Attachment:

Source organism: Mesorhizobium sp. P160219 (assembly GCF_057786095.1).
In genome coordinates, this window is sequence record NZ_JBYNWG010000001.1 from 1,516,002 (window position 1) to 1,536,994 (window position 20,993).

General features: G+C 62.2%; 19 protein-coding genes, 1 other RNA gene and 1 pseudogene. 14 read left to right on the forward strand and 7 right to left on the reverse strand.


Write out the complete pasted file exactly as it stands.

Source organism: Mesorhizobium sp. P160219 (assembly GCF_057786095.1).
In genome coordinates, this window is sequence record NZ_JBYNWG010000001.1 from 1,516,002 (window position 1) to 1,536,994 (window position 20,993).

General features: G+C 62.2%; 19 protein-coding genes, 1 other RNA gene and 1 pseudogene. 14 read left to right on the forward strand and 7 right to left on the reverse strand.